The Guardian 6 July, 2005

Universities face massive upheavals

The Vice-Chancellors of Western Australia’s Curtin and Murdoch universities have announced they want both institutions to amalgamate, and the Vice Chancellor of the Edith Cowan University has indicated she wants to join them. The proposals are an outcome of the Howard government’s policies, which are starving universities of funds and forcing them to save on expenditure and find non-government sources of funding.

Across Australia, the tertiary education sector is facing huge changes as a result of the Howard government’s policies.

In 2003, ten of our 38 universities made a loss, and only two were ranked among the world’s top 100 universities.

The WA amalgamations promise greater "efficiencies", but only by course "rationalisations" and the shedding of staff in overlapping areas such as administration, teaching, research and support roles.

Universities, consciously starv­ed of funds by government for almost two decades, are now heavily reliant on external, non-government sources of funding, such as from full-fee paying private students, particularly from overseas. Professor Ian Chubb recently stated that if the international student market "fell over" tonight, the impact on Australian universities would be "close to catastrophic".

As the plug is pulled further on public funding, Australia’s 38 universities are forced to look for alternative sources of revenue to stay afloat. A number of them have set up private campuses for overseas students.

For example, a number of Queensland universities that have opened "satellite campuses" in Sydney.

These "satellite campuses" are private, often involve partners such as financial institutions, building companies and the accommodation sector. They provide packages including studies and accommodation.

They employ staff on a casual basis to teach by the hour and rely heavily on the public university for course development, etc. Their employment does not include research, the traditional and essential activity of university life.

The business of education

Curtin University of Technology, has joined them, offering courses in business studies to full-fee paying (mainly overseas) students, with the planned addition of education and nursing to follow soon.

The campus is run by a private firm, IBT Australia. IBT director, Rod Jones, has openly admitted that the wages and conditions offered to their satellite employees are less than those of employees at the regular Curtin campus staff in WA.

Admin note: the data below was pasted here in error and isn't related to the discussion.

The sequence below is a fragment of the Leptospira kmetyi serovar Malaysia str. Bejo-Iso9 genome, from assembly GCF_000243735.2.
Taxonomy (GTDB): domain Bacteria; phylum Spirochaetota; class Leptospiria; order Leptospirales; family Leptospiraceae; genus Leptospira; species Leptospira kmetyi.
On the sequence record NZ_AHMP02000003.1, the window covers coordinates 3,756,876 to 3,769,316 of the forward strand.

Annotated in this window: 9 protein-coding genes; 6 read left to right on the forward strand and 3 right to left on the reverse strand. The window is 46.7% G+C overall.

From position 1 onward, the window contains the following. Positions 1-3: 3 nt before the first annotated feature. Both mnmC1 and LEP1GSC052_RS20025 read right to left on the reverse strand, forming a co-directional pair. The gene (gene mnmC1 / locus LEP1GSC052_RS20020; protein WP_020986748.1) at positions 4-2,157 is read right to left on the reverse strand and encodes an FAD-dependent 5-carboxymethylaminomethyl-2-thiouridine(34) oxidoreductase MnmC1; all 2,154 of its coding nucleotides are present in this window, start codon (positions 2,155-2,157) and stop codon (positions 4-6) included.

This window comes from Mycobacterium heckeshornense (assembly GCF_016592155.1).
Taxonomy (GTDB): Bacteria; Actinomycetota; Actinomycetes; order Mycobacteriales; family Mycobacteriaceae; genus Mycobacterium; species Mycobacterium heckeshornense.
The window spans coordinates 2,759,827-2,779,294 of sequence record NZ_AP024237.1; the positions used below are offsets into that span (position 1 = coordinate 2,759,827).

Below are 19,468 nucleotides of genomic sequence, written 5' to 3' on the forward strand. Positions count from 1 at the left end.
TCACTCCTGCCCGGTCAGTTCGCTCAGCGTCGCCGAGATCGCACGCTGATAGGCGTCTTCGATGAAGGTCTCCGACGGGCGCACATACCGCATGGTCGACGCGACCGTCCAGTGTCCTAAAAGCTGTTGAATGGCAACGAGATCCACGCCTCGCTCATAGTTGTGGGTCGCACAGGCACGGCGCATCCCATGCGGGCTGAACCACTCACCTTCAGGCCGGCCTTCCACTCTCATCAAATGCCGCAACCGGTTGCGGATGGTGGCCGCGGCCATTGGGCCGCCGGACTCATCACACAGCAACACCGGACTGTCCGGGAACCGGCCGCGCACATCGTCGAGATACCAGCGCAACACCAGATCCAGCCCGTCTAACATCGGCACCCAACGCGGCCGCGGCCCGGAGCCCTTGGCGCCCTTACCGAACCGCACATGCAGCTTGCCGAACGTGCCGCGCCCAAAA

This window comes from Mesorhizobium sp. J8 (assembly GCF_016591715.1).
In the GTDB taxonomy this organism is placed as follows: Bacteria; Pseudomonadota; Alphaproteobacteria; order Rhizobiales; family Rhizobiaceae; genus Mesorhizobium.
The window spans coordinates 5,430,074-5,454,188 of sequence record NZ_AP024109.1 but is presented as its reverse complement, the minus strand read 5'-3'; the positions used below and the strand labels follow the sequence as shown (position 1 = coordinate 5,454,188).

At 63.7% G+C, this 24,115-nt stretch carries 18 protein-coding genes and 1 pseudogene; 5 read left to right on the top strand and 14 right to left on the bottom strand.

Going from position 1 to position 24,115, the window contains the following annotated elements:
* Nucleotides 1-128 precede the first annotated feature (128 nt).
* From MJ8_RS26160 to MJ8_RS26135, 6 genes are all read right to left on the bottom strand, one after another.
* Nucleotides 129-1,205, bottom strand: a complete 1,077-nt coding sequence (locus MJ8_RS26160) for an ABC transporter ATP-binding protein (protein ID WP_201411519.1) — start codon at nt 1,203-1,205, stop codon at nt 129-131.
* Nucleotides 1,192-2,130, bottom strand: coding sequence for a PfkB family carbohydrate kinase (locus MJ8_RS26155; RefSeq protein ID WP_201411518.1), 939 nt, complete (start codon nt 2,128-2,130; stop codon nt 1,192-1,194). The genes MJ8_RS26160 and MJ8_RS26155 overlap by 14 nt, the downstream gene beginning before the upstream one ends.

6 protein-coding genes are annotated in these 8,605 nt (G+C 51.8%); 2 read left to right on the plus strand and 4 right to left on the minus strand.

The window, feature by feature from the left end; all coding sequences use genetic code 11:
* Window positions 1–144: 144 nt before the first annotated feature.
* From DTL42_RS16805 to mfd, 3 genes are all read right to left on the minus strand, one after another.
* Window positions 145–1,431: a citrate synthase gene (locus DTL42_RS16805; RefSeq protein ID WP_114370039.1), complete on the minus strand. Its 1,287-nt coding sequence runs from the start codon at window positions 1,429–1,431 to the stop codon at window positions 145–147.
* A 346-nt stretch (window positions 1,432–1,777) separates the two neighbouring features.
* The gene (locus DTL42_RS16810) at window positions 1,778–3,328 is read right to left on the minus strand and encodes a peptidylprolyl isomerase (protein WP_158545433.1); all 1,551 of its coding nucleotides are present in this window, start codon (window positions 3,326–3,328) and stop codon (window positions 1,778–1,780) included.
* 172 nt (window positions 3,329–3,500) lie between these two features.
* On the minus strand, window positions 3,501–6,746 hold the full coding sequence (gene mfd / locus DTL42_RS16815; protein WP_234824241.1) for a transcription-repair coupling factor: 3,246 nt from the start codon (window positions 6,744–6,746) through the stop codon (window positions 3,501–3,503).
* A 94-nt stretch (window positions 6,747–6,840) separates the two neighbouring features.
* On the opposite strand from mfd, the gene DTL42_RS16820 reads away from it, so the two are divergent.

He said with some pride that the policy would "avoid the overheads of a traditional university that supports full-time tenured staff and must also budget for research." He added: "We believe this model (of employment conditions) can deliver education at a lower cost than established universities".

Until now IBT has concentrated on running full-fee pre-university courses for overseas students. Its move into the traditional areas of pre-graduate university study, its cutting of normal full-time regular employment pay, conditions and security, and its lack of involvement in research, signals the way that university education is heading under the Howard government.

The government has introduced new regulations to ensure that universities do some research, but the prospect for it is beginning to look very bleak. Some universities may have to compromise their independence and share research facilities with other universities, or else cut their research programs.

The Vice Chancellor of Curtin University, Professor Twomey, said last week "…everything that’s happening at the moment says that unless you have a very powerful research entity within your universities, it’s going to be quite hard for you."

The developments in university education are beginning to illustrate what is likely to be the end result of the Howard government’s education policies.

This will include:

  • Continuing decreases in the amount of university funding per student

  • Ongoing cuts in staff numbers and the casualisation of employment, leading to the chopping of university staff pay and conditions

  • Continuing rises in the student to staff ratios

  • An increase in the proportion of full-fee paying students until they become the clear majority of students

  • An increase in the proportion of students studying "job opportunity" courses of questionable value

  • A decrease in the amount of research carried out, with most research focusing on commercially attractive areas of activity

  • A higher incidence of cases of academic corruption, particularly to ensure full fee-paying students get through their courses

  • A decrease in the academic status of Australian universities

  • Government funding and support for private universities, and an increase in their number.

    When asked recently whether he thought of university education as a right or a privilege, Education Minister Brendan Nelson recently answered:

    "I think it’s a privilege. I think all of us need to appreciate that having university education is not something that any of us should ever take for granted."

    In answer to a subsequent question about the cost of his own university education, the Minister took evasive action and replied: "Well, my education was paid for — my education was paid for by the average working Australian".

    That’s the Minister’s way of saying that his education was free.

    Back to index page